The small dots on the surface show the active area, which is mappable, meaning you can use just part of it if you want. Mapping is useful if you want to work without moving your hand a lot. Using just a small part of the tablet, a small movement will go a long way. You set the mapping function in the driver.
Though the Intuos Draw looks almost toylike, it’s not a toy. It’s fairly well built for something so light, though I wouldn’t want to drop it hard, because the outer case doesn’t seem super protective. I found myself gently handling the detachable pieces such as the back cover.
The tablet has lots of good Wacom features, such as getting pressure sensitivity in Adobe Illustrator, and it’s got good old Wacom EMR, the most sensitive type of Wacom digitizer.
If you’ve got a multiple monitor setup, the Intuos Draw might be too small to effectively cover all the pixels needed. Otherwise, it should work on most setups, even with a large monitor.
The pen has two programmable buttons that you can program for just as many things as you can the Express Keys. It has no eraser tip. It’s batteryless, lightweight, and comfortable to hold. It’s smaller and lighter than the Pro Pen or other Wacom pens meant to be used on the higher-end Intuos Pros and MobileStudio Pro.
I weighed it and it’s only 9 grams, so light it almost feels like a drinking straw. That’s about half the weight of a typical active pen (battery included for those that take batteries) and may be too light for people who like the steady balance of a heavier pen, but I don’t mind it.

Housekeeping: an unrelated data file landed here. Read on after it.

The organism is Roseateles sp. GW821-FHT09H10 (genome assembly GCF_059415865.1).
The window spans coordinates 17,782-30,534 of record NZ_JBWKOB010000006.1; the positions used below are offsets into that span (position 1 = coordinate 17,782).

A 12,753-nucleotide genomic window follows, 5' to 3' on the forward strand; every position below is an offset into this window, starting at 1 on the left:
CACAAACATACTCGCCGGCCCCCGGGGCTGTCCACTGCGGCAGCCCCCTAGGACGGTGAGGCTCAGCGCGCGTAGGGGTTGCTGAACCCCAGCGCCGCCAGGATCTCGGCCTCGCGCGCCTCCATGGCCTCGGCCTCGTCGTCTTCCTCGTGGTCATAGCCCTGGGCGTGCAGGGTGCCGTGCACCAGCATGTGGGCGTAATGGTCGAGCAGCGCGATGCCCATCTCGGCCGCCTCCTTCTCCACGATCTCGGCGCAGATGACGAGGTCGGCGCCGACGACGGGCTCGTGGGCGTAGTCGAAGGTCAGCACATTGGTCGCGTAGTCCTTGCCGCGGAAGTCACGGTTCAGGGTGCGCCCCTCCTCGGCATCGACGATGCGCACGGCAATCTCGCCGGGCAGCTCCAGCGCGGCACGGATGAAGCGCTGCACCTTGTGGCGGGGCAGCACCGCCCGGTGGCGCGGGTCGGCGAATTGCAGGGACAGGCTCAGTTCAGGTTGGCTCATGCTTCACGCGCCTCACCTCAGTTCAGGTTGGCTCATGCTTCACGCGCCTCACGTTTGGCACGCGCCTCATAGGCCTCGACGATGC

Drawing on the tablet
Even though 1,024 levels is low compared to the Intuos Pro and more pricey pen display tablets, the patented Wacom EMR digitizer delivers a smooth drawing experience. The pen is sensitive. It’s thinner and lighter than the Pro Pen that goes with the Intuos Pro. 1,024 is a little bit less sensitive than 2,048, but it’s plenty.
The tablet has a texture that has quite a bit of tooth and is enjoyable to draw on. The nibs wear down a little depending how hard you press. I keep it set to a more sensitive setting so that I don’t have to press that hard). There are extra nibs stored in the top in a small hidden case.
What I really like about this in some ways is its size. I sometimes use it instead of a mouse or the trackpad, as the pen doesn’t put as much strain on the wrists or fingers. It also lets me write notes (to some extent) or sketch. It’s easy to use it for this even when on the couch. It’s light and super-portable.
Small size advantages and disadvantages
If I’m packing for a short trip with my Mac laptop, and want to pack very light, I just throw the Intuos Draw into the outside pocket of the laptop sleeve. The Draw’s charger is small and light, too. I really like that it doesn’t take up much space, and I sometimes even hold it like a clipboard, since it’s so light.
What I also don’t always like is its size. It feels cramped for drawing larger images, requiring a lot of zooming. If I’m drawing a small image, around the size of the tablet itself, then this doesn’t bother me, but usually I’m drawing larger. The size is good for drawing cartoons, designing characters, or sketching out ideas, and editing photos. I’m not a big OSU player, but it’s fine for that.